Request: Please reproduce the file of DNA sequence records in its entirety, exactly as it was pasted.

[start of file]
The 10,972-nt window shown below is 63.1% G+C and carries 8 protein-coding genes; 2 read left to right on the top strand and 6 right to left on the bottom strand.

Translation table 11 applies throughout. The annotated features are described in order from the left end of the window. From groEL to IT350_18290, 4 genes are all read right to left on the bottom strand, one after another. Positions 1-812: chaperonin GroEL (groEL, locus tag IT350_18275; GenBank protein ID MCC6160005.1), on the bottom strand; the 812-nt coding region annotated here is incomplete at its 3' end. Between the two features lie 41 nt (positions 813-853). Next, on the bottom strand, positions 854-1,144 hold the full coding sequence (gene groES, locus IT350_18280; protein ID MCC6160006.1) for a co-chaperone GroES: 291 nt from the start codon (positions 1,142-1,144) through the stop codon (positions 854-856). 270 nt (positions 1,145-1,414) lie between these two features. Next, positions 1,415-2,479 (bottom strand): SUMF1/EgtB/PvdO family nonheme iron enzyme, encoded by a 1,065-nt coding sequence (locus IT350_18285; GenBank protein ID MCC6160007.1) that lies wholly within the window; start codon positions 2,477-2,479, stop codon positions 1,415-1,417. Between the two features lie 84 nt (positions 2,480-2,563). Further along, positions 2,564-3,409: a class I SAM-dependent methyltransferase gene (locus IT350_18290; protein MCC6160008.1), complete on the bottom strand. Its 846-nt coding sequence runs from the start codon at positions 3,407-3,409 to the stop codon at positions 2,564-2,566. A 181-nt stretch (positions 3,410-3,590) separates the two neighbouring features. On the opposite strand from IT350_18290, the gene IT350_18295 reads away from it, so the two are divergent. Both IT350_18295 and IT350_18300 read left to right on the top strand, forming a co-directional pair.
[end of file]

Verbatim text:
The 10,972-nt window shown below is 63.1% G+C and carries 8 protein-coding genes; 2 read left to right on the top strand and 6 right to left on the bottom strand.

Translation table 11 applies throughout. The annotated features are described in order from the left end of the window. From groEL to IT350_18290, 4 genes are all read right to left on the bottom strand, one after another. Positions 1-812: chaperonin GroEL (groEL, locus tag IT350_18275; GenBank protein ID MCC6160005.1), on the bottom strand; the 812-nt coding region annotated here is incomplete at its 3' end. Between the two features lie 41 nt (positions 813-853). Next, on the bottom strand, positions 854-1,144 hold the full coding sequence (gene groES, locus IT350_18280; protein ID MCC6160006.1) for a co-chaperone GroES: 291 nt from the start codon (positions 1,142-1,144) through the stop codon (positions 854-856). 270 nt (positions 1,145-1,414) lie between these two features. Next, positions 1,415-2,479 (bottom strand): SUMF1/EgtB/PvdO family nonheme iron enzyme, encoded by a 1,065-nt coding sequence (locus IT350_18285; GenBank protein ID MCC6160007.1) that lies wholly within the window; start codon positions 2,477-2,479, stop codon positions 1,415-1,417. Between the two features lie 84 nt (positions 2,480-2,563). Further along, positions 2,564-3,409: a class I SAM-dependent methyltransferase gene (locus IT350_18290; protein MCC6160008.1), complete on the bottom strand. Its 846-nt coding sequence runs from the start codon at positions 3,407-3,409 to the stop codon at positions 2,564-2,566. A 181-nt stretch (positions 3,410-3,590) separates the two neighbouring features. On the opposite strand from IT350_18290, the gene IT350_18295 reads away from it, so the two are divergent. Both IT350_18295 and IT350_18300 read left to right on the top strand, forming a co-directional pair.